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Coog
05-01-2012, 06:09
The Action of 1 May 1781 was a minor naval engagement nearly 210 miles off the Port of Brest in which HMS Canada, a 74-gun third rate of the Royal Navy under Captain George Collier chased, intercepted and captured the 40-gun Spanish frigate Santa Leocadia, captained by Don Francisco de Wenthuisen.

On 30 April, the 74-gun ship HMS Canada, Captain Sir George Collier, having been detached by Vice-Admiral George Darby, commander-in-chief of the Channel Fleet, to watch the port of Brest, discovered a squadron of small ships. The squadron dispersed on her approach, upon which Canada chased the largest, the Santa Leocadia. After a pursuit of 210 miles, the Canada overtook the Santa Leocadia on the morning of 1 May.

After a running fight, which lasted up to an hour and a half, and in heavy seas which prevented the Canada from opening her lower deck ports, the frigate surrendered. She had suffered heavy casualties, with 80 men killed and 106 wounded (nearly half her complement), including her captain, Don Francisco de Wenthuisen, who lost an arm. The Canada had one of the trunnions of a lower deck gun shot off and suffered ten casualties.

What was remarkable about Santa Leocadia is that she was noted before the battle as being a remarkably, fast-sailing ship. The discovery of that fact that she was coppered when she was captured came in some ways as a surprise. It was now known to the British Admiralty that other navies had decided to copper their ships as well as the Royal Navy. The Santa Leocadia was first in the Spanish service that was coppered, and she was added to the British navy under the same name.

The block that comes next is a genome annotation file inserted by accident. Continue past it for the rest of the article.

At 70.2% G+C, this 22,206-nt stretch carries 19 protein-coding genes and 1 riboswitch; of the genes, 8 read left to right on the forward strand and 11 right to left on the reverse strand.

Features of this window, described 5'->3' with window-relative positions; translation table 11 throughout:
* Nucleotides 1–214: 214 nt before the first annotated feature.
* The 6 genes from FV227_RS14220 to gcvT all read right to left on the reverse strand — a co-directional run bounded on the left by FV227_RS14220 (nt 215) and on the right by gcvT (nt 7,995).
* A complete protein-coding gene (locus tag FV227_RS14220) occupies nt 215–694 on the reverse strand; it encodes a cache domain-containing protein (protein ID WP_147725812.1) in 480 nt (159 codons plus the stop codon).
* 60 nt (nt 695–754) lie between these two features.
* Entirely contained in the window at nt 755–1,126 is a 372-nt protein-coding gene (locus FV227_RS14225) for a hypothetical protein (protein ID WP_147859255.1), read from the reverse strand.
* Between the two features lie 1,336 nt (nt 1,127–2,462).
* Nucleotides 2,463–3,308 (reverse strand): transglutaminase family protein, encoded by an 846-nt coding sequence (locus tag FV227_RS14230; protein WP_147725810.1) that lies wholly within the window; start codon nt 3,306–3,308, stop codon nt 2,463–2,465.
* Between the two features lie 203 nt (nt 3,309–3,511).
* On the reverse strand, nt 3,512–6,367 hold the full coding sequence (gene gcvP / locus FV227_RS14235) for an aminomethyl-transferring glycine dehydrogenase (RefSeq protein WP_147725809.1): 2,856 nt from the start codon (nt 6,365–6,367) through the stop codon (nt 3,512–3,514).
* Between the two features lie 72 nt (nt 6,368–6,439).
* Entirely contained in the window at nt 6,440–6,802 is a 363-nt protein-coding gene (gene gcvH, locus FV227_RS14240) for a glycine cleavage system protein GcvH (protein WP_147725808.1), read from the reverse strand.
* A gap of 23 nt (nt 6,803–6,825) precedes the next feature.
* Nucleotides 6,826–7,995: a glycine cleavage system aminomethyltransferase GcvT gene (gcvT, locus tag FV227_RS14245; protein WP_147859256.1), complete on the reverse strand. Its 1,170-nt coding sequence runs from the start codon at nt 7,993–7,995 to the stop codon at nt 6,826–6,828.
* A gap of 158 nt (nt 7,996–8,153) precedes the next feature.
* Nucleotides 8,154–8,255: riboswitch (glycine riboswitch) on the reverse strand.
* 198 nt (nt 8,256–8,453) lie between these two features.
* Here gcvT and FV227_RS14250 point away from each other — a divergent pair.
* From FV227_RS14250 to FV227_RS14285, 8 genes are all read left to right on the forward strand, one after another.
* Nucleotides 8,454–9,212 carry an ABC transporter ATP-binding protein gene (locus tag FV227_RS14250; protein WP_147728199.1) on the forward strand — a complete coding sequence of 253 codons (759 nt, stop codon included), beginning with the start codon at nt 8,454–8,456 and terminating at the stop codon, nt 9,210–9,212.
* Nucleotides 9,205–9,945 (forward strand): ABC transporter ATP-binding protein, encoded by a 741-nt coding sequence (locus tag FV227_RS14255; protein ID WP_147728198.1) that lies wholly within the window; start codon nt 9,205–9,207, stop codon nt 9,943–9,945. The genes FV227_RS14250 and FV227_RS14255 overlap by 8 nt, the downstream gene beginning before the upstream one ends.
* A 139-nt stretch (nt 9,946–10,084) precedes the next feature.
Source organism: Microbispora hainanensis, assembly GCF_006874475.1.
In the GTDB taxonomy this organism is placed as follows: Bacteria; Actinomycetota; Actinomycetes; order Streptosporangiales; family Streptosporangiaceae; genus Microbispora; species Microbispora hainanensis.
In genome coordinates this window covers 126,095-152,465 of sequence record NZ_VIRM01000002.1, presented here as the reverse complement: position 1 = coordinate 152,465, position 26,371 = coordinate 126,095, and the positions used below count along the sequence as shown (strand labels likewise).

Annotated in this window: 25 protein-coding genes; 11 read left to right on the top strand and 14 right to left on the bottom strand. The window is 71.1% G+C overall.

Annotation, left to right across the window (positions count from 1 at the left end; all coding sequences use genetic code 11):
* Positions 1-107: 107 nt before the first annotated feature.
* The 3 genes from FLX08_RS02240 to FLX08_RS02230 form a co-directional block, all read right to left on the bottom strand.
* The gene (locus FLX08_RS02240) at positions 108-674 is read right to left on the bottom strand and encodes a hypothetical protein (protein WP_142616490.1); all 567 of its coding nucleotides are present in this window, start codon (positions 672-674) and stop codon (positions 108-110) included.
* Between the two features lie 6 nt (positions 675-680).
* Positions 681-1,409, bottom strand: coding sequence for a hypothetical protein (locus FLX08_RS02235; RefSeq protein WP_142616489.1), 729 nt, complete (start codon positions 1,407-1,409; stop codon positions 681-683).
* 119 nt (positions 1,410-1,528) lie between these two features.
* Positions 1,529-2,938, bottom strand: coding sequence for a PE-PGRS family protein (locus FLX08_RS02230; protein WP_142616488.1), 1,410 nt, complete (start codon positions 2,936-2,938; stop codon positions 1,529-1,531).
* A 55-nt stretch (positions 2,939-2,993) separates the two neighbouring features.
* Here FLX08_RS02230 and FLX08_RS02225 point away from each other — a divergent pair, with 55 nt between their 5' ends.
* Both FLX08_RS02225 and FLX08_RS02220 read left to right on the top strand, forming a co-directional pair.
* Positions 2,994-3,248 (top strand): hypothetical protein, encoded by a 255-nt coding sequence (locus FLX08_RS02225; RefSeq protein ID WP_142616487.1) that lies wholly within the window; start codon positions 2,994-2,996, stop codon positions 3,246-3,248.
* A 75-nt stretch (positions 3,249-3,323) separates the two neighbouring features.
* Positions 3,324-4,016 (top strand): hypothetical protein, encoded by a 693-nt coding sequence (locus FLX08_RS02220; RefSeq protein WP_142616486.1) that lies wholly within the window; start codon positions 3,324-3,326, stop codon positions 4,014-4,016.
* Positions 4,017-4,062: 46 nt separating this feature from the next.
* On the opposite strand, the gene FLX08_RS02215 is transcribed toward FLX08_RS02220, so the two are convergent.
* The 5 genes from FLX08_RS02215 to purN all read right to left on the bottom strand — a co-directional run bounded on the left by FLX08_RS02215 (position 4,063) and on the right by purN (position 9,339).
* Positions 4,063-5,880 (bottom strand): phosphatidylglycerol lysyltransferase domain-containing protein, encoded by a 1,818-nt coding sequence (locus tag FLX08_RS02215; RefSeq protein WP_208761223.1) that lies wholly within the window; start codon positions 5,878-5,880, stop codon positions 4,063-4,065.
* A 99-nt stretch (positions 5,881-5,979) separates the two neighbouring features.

Coog
05-01-2012, 08:34
On 1 May 1828 HMS Black Joke fought the large and well-armed pirate Presidenté. After two hours of action, and following the death of their captain and two others, as well as the wounding of a number more, the crew of the Presidenté sought a truce. (Black Joke sustained one killed and a number wounded.) The crew of Presidenté underwent an examination before being committed for trial on charges of piracy. Many of her crew appeared to be British or have anglicized names, and they were sent back to England for trial. The next day Black Joke retook the Portuguese vessel Hosse, which Presidenté had taken as a prize. Presidente was lost at sea on her way to Sierra Leone but Black Joke earned salvage money for Hosse.

David Manley
05-01-2012, 10:42
1 May 1689. Battle of Bantry Bay. Adm. Arthur Herbert fought a French fleet looking to support James II. Herbert failed in his tactics and escaped more through French indiscipline than his skill.

csadn
05-01-2012, 15:41
1 May 1689. Battle of Bantry Bay. Adm. Arthur Herbert fought a French fleet looking to support James II. Herbert failed in his tactics and escaped more through French indiscipline than his skill.

I guess that's why the Republic of Cinnabar series is written by an American -- the British would naturally be a little Leery of Bantry.... >;)

7eat51
05-02-2013, 09:22
Thanks for pointing us here Bobby.

David's story, highlights the topic of the quality of French crewmen again. I think in our day of such technological advancement, the human factor can be overlooked quite easily. This is definitely true in manufacturing, and is one of the reasons Toyota has gotten to where it is - humans share center stage of Toyota's philosophy/strategy.